Indians going under the knife to treat sweating, snoring

  • Carola Binney & Rhythma Kaul, Hindustan Times, New Delhi
  • Updated: Aug 16, 2015 14:54 IST

A year ago, operations manager Vishal Raut, 35, had the base of his tongue and his tonsils reduced using a laser, in a procedure known as an uvulopalatoplasty. It was done to cure his obstructive sleep apnea, or heavy snoring.

"The way I used to snore, it was like I was choking, or like I couldn't breathe," says Raut, who travels regularly for work and would avoid sleeping on long-distance train journeys because of the embarrassment caused by his condition. "If I was asleep, then nobody near me could get any sleep.

Vikas Raut, 33, an operations manager from Mumbai, got laser surgery last year to treat his heavy snoring.(Satish Bate/HT photo)

Sometimes I would wake up and people would be staring or laughing at me." Raut is among a growing number of patients opting for surgical procedures or extreme treatments for conditions that are not so much health emergencies as sources of embarrassment.

"Having medical information available online plays a key role in encouraging patients to seek help for such conditions," says Dr Sanjiv Badhwar, who operated on Raut and is a sleep disorder specialist at Mumbai's Kokilaben Dhirubhai Ambani Hospital. "Patients do an online search, weigh their options and walk in, rather than waiting to be sent in by a general practitioner."

In addition to snoring, urban Indians are seeking medical intervention to treat excessive sweating, halitosis, white patches and even loss of pigmentation.

Dr Satish Bhatia, a dermatological surgeon at the Indian Cancer Society, says he has seen a 20% increase in the demand for botox injections to reduce sweating, over the past two years.

"I see several teenagers, youngsters about to start college, who want help with this," he says. "At least in part, it's because social media platforms have made young people more self-conscious."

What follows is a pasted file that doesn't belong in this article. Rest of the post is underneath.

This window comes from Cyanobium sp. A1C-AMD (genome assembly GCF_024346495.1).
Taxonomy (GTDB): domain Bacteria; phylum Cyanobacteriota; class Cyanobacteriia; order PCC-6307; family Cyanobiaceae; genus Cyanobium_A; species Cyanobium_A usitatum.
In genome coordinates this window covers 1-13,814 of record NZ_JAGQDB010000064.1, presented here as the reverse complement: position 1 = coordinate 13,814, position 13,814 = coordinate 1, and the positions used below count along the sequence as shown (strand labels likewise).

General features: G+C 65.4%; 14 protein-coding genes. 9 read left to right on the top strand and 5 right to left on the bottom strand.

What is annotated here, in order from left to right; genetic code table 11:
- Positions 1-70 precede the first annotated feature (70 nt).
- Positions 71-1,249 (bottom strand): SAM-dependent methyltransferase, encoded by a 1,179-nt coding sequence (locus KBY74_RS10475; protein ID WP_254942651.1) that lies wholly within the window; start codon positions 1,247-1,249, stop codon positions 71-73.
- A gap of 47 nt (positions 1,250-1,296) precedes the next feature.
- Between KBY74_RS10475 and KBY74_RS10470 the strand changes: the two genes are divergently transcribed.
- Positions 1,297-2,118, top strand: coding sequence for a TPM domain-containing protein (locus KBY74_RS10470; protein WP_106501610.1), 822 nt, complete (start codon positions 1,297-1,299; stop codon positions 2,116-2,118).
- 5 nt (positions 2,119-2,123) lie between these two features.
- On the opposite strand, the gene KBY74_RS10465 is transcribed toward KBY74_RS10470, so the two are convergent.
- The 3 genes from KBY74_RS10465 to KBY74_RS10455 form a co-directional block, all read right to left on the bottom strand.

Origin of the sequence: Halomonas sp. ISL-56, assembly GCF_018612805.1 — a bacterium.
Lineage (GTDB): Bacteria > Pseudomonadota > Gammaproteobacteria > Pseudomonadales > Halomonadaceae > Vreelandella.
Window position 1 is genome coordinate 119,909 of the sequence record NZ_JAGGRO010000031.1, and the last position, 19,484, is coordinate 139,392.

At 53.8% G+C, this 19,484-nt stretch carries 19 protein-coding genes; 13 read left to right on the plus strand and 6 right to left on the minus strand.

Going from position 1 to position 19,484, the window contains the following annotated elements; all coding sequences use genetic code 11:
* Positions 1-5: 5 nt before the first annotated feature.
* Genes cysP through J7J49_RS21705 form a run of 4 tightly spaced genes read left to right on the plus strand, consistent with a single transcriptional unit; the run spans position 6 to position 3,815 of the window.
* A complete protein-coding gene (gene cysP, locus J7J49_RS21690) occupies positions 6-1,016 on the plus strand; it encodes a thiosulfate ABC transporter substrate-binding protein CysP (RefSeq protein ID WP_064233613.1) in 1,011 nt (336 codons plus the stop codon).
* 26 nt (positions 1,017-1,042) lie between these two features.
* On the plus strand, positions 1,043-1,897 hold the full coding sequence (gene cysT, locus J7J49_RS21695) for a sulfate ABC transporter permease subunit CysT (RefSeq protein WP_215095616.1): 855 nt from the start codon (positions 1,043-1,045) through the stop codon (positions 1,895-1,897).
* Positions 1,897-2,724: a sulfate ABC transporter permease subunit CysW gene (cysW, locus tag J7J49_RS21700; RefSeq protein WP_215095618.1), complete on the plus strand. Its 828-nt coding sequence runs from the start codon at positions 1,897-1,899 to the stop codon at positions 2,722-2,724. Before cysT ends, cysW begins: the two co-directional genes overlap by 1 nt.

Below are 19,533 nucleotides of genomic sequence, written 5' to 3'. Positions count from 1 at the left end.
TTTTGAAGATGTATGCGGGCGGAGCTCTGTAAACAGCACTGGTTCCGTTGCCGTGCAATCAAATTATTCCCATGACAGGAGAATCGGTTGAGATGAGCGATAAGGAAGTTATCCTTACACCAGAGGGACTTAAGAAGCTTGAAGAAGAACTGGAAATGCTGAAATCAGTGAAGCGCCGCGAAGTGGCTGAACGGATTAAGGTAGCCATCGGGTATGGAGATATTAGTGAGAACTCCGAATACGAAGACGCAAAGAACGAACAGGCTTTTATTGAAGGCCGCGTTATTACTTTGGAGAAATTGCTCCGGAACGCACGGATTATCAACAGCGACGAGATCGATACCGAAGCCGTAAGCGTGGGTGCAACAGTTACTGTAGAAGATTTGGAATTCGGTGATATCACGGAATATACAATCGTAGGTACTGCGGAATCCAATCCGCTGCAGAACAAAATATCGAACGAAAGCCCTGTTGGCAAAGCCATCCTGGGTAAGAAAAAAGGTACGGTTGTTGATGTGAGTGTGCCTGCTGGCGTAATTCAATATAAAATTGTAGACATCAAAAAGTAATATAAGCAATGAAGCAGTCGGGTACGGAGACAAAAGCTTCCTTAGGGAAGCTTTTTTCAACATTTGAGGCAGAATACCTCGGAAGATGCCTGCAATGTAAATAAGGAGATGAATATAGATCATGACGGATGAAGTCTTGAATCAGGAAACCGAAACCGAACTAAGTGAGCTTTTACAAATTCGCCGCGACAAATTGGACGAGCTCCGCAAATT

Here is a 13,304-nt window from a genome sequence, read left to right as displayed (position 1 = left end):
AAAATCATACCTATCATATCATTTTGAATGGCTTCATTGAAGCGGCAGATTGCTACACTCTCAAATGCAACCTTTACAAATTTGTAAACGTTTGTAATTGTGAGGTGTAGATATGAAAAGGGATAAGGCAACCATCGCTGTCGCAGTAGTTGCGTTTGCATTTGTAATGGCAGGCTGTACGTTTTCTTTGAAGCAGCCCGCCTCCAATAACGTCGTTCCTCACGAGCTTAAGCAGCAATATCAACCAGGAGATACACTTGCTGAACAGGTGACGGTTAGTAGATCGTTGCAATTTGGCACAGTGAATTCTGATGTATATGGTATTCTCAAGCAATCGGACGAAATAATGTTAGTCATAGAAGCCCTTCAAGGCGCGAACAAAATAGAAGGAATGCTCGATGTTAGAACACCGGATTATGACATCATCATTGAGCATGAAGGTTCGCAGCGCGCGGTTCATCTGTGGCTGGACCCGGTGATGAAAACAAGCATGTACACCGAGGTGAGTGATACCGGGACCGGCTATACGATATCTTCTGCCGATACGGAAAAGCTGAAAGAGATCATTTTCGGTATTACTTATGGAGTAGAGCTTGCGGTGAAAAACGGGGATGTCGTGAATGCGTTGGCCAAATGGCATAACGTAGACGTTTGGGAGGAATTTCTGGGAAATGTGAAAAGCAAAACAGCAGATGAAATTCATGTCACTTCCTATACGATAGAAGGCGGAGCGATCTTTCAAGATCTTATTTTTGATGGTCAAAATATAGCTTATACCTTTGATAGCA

In Delhi, Dr Mukesh Girdhar, state president of the Indian Association of Dermatologists, Venereologists and Leprologists, says he is seeing a growing number of people approach him for skin grafts, particularly for conditions such as vitiligo, in which the skin loses pigmentation and develops white patches.

"Skin grafting provides a 70% to 80% chance of recovery," he says.

Another factor driving the demand for elective surgeries is the growing disposable income levels in urban India. The cost of such procedures typically ranges from Rs 10,000 to Rs 1 lakh - a sum that a growing number of people is comfortable paying in exchange for feeling less self-consciousness about an aspect of their appearance.

Pallavi Rave, 56, a homemaker from Mumbai, recently underwent surgery to shorten a misshapen toe on her right foot. (Pratham Gokhale/HT photo)

Mumbai homemaker Pallavi Rave, 56, for instance, recently went under the knife to have an abnormally long toe shortened. "It was sticking out, literally like a sore thumb. My right foot looked disproportionate and ugly," she says.

Dr Pradeep Moonot, the orthopaedic surgeon who operated on Rave at Breach Candy hospital, says he sees three to five patients with such aesthetic concerns each month, the majority of them women.
"Many women want to wear open shoes and don't like how their feet look," he says.

Dr Badhwar, meanwhile, has seen the number of snorers coming to him for surgical remedies increase three-fold over the past four years. He now consults with about 60 such patients a month.

While patients are usually pleased with the outcomes of their surgeries - Raut says he now feels more confident, and Rave no longer cringes when she looks at her right foot - doctors do caution against overdoing it.

Dr Rajesh Chawla, a senior consultant at the department of respiratory and sleep medicine at New Delhi's Indraprastha Apollo Hospital, for instance, does not recommend surgery as a first line of treatment because not every snorer is an ideal candidate - and there are less invasive alternatives that ought to be tried first.

In addition to paying for something that may not work, there are the risks of infections, allergic reactions and possible side-effects such as muscle stiffness.

"Every surgery has potential for complications," says orthopaedic surgeon Dr Moonot. "People must be careful to understand the risks, and weigh those against the need to have the surgery. A minor deformity might not always be worth it."

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